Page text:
The peacock has always been an important symbol in many different cultures throughout Asia (from where the bird originates), the Middle East, Northern Africa and Europe. For the ancient Greeks it was the bird of Hera (Juno), whose one-hundred-eyed, blue tail feathers symbolised the vault of heaven with its stars. In the Hindu faith it is the mount of Karthikeya, the god of war, and its tail displays the shape of the sacred syllable – the Omkara. The Shahs of Persia sat on the Peacock Throne. And in Christian religion it appeared in the Roman catacombs in the 3rd century as a symbol of the resurrection. This undoubtedly came from an earlier belief that a peacock’s flesh did not decay after death. The “eyes” in the tail also represented the all-seeing eyes of God. It is found widely portrayed in Christian churches in sculpture, mosaics and paintings. A typical example of this is the floor mosaic from the church of St Maria & St Donato, Murano, Italy from 1141. The arrangement is the usual one of two peacocks facing each other across a drinking vessel; in this case they are a symmetrical, though they are frequently symmetrically positioned. And, of course, regardless of these connections, the male bird with its brilliant blue- green body feathers and stupendous tail has always been an extravagant symbol of beauty for everyone.

That the poster for the 2012 Victoria and Albert Museum exhibition The Cult of Beauty: The Aesthetic Movement 1860–1900 showed Lord Leighton’s 1858 painting Pavonia – a woman sitting with a vase of peacock feathers behind her – may give us a clue as to how the peacock became a regular motif in Art Nouveau. If, as the title of Elizabeth Aslin’s 1969 book suggests, the Aesthetic Movement was the prelude to Art Nouveau, then awareness of this use of the peacock as a symbol of beauty may have moved the bird into Art Nouveau consciousness from that source. And the use of the bird in Japanese art and design would have been a further root source for Art Nouveau. Two influential “aesthetic” buildings foregrounded the peacock: George Aitchison’s designs for the interior of 15 Berkeley Square,London (1873) included a peacock frieze drawn by Albert Moore; the interior of shipping magnate Frederick Leyland’s Palace Gate, London house, started by Thomas Jeckyll to display Leyland’s collection of Chinese blue-and-white porcelain, and completed as The Peacock Room by James Whistler, a sumptuous oriental-flavoured space, decorated with peacocks in gold and turquoise, now displayed in the Freer Gallery, Washington.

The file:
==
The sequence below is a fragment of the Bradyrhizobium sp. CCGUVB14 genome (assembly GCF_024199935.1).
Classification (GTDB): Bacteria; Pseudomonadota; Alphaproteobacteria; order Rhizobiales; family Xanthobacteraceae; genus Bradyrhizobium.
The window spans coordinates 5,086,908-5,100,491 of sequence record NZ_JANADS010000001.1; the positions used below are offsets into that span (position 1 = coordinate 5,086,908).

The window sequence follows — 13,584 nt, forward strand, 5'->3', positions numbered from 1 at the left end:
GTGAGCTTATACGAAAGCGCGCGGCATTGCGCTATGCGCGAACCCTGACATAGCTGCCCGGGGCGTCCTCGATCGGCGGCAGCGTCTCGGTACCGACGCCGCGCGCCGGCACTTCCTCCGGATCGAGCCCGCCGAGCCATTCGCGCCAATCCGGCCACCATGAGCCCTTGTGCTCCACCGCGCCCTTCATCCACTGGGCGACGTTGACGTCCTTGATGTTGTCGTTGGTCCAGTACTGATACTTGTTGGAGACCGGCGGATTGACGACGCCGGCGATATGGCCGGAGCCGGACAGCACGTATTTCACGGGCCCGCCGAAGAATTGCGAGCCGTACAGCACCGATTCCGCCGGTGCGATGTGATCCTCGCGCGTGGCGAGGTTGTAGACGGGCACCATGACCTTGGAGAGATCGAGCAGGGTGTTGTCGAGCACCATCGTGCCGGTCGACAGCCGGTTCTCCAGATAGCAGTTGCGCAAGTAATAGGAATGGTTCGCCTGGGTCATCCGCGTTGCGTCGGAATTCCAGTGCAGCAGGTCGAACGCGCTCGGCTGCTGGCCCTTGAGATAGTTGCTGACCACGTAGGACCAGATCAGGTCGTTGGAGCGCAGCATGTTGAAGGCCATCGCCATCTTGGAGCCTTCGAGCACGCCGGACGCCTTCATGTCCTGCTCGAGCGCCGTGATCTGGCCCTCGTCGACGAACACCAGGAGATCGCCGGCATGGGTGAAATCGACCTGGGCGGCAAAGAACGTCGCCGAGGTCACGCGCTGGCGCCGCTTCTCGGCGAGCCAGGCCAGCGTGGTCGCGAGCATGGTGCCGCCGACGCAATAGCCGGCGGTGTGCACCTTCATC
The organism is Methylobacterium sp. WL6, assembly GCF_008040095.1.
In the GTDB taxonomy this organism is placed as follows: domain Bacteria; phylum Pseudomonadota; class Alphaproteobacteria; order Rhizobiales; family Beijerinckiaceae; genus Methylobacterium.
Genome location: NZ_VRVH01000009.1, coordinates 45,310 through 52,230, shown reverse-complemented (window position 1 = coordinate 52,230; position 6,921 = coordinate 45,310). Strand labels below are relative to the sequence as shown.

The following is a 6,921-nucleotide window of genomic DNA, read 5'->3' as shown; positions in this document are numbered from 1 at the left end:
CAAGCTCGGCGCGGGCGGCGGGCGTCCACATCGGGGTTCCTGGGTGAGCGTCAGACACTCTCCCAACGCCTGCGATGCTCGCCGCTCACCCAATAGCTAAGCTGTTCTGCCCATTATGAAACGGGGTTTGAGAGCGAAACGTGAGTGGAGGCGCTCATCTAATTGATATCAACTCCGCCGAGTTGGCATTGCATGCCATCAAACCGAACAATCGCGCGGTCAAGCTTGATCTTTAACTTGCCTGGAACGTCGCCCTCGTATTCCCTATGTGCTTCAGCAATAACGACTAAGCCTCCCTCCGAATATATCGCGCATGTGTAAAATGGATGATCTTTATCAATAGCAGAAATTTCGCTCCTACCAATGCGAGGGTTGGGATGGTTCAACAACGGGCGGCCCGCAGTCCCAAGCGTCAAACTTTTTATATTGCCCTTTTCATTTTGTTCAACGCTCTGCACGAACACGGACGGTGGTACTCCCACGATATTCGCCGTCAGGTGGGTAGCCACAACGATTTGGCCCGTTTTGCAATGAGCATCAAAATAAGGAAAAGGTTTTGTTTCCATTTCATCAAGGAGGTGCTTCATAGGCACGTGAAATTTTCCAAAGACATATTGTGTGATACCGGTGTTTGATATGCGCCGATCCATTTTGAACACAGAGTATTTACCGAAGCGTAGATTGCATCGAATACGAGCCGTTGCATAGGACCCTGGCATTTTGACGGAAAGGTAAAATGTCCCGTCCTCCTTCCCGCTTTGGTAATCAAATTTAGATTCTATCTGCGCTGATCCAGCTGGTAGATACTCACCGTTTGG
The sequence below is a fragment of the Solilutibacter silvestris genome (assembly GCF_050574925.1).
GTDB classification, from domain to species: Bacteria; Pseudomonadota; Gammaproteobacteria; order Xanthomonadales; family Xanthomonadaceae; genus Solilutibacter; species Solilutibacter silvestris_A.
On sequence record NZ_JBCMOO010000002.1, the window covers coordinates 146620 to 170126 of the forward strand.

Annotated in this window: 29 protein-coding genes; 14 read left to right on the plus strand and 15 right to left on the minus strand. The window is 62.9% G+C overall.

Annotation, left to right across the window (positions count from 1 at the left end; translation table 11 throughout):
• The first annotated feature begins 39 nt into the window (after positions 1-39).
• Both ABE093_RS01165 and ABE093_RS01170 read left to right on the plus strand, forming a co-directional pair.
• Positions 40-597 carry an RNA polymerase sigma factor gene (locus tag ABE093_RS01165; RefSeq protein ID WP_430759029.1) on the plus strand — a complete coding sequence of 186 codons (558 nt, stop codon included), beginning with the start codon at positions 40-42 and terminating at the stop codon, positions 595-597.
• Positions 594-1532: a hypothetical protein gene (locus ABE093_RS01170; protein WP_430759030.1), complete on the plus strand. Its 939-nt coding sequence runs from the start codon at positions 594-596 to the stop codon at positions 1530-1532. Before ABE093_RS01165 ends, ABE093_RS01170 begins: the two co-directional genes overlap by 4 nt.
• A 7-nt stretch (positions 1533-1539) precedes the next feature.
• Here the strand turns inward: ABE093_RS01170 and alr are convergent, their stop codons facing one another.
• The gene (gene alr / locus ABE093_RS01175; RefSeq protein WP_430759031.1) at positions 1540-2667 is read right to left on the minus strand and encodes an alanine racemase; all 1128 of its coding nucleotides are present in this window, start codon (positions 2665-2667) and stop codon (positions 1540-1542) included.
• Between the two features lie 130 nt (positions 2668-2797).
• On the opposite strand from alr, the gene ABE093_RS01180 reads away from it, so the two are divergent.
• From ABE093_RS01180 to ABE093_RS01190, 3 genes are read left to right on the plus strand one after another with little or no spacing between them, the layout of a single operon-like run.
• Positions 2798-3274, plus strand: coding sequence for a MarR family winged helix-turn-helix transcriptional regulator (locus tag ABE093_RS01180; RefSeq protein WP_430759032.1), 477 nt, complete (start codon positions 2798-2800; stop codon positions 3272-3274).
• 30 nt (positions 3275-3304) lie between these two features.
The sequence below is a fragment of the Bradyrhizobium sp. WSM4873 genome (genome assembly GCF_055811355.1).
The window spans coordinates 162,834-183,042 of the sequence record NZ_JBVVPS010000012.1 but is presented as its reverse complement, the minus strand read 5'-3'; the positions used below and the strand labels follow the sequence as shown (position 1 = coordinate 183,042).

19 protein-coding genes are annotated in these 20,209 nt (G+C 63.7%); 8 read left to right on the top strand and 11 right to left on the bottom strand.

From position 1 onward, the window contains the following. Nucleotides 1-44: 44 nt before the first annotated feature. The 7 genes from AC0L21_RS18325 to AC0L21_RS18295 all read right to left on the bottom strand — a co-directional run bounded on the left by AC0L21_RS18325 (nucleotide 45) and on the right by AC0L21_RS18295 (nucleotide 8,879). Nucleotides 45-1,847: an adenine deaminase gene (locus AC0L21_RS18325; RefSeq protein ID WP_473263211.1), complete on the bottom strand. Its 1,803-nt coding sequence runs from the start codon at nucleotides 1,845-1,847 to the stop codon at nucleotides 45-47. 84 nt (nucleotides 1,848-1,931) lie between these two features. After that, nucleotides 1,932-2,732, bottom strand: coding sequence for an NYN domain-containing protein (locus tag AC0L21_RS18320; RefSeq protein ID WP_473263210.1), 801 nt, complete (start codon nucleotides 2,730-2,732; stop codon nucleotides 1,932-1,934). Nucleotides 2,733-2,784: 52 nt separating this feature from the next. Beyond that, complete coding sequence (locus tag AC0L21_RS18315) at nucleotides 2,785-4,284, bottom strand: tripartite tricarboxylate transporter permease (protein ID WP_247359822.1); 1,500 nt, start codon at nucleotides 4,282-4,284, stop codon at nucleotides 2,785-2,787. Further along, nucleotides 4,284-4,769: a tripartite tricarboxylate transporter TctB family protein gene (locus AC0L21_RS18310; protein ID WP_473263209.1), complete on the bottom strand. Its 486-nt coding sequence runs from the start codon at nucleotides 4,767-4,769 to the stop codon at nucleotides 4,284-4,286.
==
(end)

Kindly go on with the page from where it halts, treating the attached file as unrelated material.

So through such design initiatives, the peacock became a frequent element in the work of major architects and designers in the crossover areas of the Aesthetic Movement, the Arts and Crafts Movement and Art Nouveau. It can be found in all areas of design throughout Europe and beyond, for example:

wallpapers: Peacock Gardenby Lewis F. Day (1889) manufactured by Jeffrey & Co.; Peacock by E. W. Godwin (1873) manufactured by Jeffrey & Co. (see Banham, p. 112);

carpets: Peacock and Bird, hand-knotted carpet by William Morris (c. 1880) [in the Morris Gallery, Walthamstow];

tapestries: The Forest Tapestry by William Morris (1887) [in the Whitworth Gallery, Manchester] (see Naylor 1988, pp. 232–3);

fabrics: Peacock & Dragon, woven wool by William Morris (1878) (see Greenhalgh 2000, Fig. 8.4, p. 131); Peacock Feathers by Arthur Silver (1884), manufactured by Liberty (see Banham, p. 124);

interior decoration: Maurice Pillard Verneuil (1897): L’Animal dans la Décoration. Paris: Librairie Centrale des Beaux-Arts; Bologna, Via Farini 3: Achille Casanova: Peacock Frieze (1902) for apartment (albino peacock) (see Manni, 1988, pp. 66–67);

paintings: Paul Ranson: Nabi Landscape (1890) (see Greenhalgh, 2000, Fig. 4.5, p. 77); William Degouve de Nuncques: The Peacocks (1896) (in the Musées Royaux des Beaux-Arts, Brussels) (see Roberts-Jones, 1999, p. 140);

posters: Will H. Bradley: The Modern Poster (1895) for Charles Scribner’s Sons (see King, 1990, p. 136); Camille Martin for the Art Décoratif Exhibition in Nancy, 1894 (see Debive, 1999, p. 29);

book illustration: The Peacock Skirt in Aubrey Beardsley’s illustrations to Wilde’s Salome (1894);

ceramics: vases and dishes by William De Morgan – many designs (1870s onwards); vase in white porcelain with two peacocks in relief, Richard-Ginori, Florence (c. 1900) (see Cresti, 1991, p. 46);

tiles: William De Morgan – many designs (1870s onwards) (see Catleugh, 1983, pp. 120, 139, 142, 158, 164); Peacock Feather by Lewis F. Day (1881), Pilkington’s Tile & Pottery Co.;

glassware: Peacock Feather Favrile Vase – Louis Comfort Tiffany (1880s onwards) (see Couldrey, 1989, p. 14);

stained glass: several Peacock Windows were produced by Louis C. Tiffany (1880s onwards) (see Potter/Jackson, 1988, p. 43);